Social Media & Loneliness

Social Media & Loneliness

Figure 1: Social Media & Loneliness. Students who had their social media use limited reported less loneliness. The control group, which used the same amount of social media as they usually do, had a loneliness score of 38.2 Those who limited their social media use to 10 minutes per day per platform reported a loneliness score of 33.5. This was measured with the UCLA Loneliness Score, on a scale of 20-80. This was statistically significant.

For this post, we've teamed up with Alice in Science Education, an educator who has a great blog , instagram page and twitter account sharing her thoughts on the latest research in education and science. She provided the ideas and thoughts for this post.

There is no question that social media has completely changed the way we live. Many of us interact with our friends online more than we do in person.

Kids, in particular, use a lot of social media. They spend hours on Facebook, Instagram, and other platforms that most adults haven’t even heard of.

But what is the effect of this on mental health? New research is beginning to show that social media does have significant effects on how we think and how we feel, and it isn’t always positive. Experimental evidence has shown that limiting social media use may be helpful in improving our mental health.

A psychology experiment on students showed that social media may ironically make us feel lonelier.

Students in an experiment were randomly selected to limit their social media use to 10 minutes per day per platform.

After four weeks, researchers found a significant difference between the two groups in how lonely they felt. They measured this with the UCLA loneliness scale, which evaluates how connected, or disconnected someone feels from others.

Social Media & Depression Experiment

Social Media & Depression Experiment

Figure 2: Social Media & Depression Experiment. Students who had their social media use limited reported less depression. Students were split into two groups, one of which was asked to limit their social media use, just for a month. At the start of the study, both groups reported similar levels of depression. By the end of the study, researchers found that those assigned to limit their social media use had a significantly lower depression score than those who did not. (14.8 vs 22.7)

Individuals who use less social media also have fewer depression symptoms. Limiting the amount of social media you use may help how depressed you may feel.

The same researchers looked at the number of depressive symptoms in students who had limited their social media use. Those who had limited social media showed significantly fewer depressive symptoms by week 4, despite having similar levels at the beginning of the study.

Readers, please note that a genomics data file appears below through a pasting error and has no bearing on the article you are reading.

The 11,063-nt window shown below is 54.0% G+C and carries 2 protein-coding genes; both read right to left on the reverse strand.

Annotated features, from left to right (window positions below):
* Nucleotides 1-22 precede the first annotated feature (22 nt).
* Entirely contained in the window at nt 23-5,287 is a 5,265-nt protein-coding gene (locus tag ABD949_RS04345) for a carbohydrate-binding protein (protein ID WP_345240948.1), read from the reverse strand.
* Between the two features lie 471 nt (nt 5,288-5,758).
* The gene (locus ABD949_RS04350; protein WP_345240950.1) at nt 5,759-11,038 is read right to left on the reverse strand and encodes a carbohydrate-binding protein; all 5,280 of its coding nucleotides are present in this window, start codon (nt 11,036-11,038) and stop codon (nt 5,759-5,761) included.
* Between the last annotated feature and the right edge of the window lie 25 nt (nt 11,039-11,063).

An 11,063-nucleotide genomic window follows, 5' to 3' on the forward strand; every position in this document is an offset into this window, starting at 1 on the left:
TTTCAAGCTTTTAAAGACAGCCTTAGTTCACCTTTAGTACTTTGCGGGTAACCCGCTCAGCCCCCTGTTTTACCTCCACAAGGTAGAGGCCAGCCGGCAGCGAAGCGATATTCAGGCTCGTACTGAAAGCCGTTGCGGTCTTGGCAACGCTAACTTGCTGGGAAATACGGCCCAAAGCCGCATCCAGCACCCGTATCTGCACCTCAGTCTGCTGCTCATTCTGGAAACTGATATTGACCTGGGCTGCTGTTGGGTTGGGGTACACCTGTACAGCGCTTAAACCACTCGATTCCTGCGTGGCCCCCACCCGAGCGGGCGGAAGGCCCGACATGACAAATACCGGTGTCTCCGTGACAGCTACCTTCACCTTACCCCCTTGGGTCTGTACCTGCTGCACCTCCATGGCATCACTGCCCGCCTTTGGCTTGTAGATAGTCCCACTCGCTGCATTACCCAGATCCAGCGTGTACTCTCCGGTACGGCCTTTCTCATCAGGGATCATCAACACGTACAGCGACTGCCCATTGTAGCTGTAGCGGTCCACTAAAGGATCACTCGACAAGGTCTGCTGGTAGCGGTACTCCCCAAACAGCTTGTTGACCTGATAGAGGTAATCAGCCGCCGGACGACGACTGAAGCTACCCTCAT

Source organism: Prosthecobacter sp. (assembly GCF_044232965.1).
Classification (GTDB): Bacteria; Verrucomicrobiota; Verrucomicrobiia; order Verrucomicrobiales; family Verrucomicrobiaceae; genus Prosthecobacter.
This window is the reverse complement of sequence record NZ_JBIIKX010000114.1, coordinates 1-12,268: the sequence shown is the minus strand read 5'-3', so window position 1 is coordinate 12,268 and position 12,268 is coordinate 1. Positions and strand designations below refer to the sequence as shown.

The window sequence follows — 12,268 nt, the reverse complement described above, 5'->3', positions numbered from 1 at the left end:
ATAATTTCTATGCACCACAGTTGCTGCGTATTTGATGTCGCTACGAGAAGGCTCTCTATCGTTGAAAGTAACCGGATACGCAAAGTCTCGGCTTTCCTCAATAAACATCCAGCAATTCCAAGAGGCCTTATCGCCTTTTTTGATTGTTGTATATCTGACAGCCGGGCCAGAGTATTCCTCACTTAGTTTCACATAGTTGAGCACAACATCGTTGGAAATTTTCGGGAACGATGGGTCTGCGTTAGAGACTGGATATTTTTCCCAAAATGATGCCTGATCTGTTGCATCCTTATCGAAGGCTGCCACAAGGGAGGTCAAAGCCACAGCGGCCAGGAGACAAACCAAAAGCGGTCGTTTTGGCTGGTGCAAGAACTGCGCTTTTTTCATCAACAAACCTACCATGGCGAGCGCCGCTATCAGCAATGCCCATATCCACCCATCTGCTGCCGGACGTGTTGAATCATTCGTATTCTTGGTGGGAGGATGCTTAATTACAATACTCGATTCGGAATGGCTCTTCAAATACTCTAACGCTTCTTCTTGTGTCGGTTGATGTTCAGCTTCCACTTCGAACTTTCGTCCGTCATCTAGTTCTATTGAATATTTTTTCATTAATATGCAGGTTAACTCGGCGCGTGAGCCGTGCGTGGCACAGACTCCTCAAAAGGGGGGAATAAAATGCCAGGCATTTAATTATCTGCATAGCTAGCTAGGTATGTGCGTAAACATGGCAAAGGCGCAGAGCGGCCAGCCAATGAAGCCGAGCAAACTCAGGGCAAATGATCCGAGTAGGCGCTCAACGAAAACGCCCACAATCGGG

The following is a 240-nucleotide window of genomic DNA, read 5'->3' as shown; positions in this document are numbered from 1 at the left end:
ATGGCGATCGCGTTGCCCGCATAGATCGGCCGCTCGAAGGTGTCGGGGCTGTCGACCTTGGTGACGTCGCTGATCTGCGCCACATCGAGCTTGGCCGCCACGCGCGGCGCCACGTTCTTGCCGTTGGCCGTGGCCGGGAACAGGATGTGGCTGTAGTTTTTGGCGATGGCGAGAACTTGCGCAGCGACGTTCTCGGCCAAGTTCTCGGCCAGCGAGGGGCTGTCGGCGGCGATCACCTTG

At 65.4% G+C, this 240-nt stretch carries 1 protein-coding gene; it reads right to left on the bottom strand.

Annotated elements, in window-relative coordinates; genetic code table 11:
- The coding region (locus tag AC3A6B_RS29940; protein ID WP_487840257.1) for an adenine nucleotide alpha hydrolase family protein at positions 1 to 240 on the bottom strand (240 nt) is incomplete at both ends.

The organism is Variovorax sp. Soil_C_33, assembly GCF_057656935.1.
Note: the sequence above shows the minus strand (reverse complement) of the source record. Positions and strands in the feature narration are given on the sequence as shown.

Depressive Symptoms vs. Major Depression

When people write about depression, they often mix up depressive symptoms, which many of us may have from time to time, and Major Depressive Disorder, which is a clinical diagnosis of depression. Many of us feel “depressed” from time to time. This is completely normal. Individuals with multiple symptoms for at least 2 weeks may qualify for a diagnosis of Major Depressive Disorder, which is the actual medical condition that we call Depression.

Social Media and Depression

Social Media and Depression

Figure 3: Social Media and Depression. Individuals with more depression symptoms used social media more often. 29% of those who engaged in at least 58 social media sessions had high depression symptoms, compared to 19% of those who engaged in 8 or fewer social media sessions per week. Similarly, only 16% of those who engaged in 58 or more social media sessions per week had low depression symptoms, compared to 36% of those who engaged in 8 or fewer sessions per week.

This result was consistent with a research survey that found a correlation between depression and social media.

A survey of 1,787 young adults between ages 19 and 32 found that those who used the least social media, with 1 or fewer social media sessions per day, had the lowest likelihood of having multiple depression symptoms, while those who used social media the most had the highest likelihood of having multiple depression symptoms.

Limitations of Self-Reported Data

Much of the data here is self-reported, which has several limitations and sources of bias. Self-reported data, which is obtained through surveys and questionnaires, is the most feasible way of collecting data from large subsets of the population. However, the data may suffer from recall bias, where respondents may forget certain details or may not accurately remember details. They may also suffer from social desirability bias, where respondents may be reluctant to admit to socially undesirable behaviors, even if the survey is anonymous.

Keys to Health

This research provides experimental and survey evidence showing that social media use may be linked to mental health. Limiting social media use can potentially help improve mental health.

However, there are a few significant shortcomings to this research. Since much of this research was done on college students, the results may not necessarily apply to the general population. Most of us don't live on campuses surrounded by our friends.

If your alternative to facebook is seeing friends in person at the dining hall, then it makes sense that limiting social media use can improve loneliness.

However, if the alternative is Netflix, then limiting social media use may not necessarily improve loneliness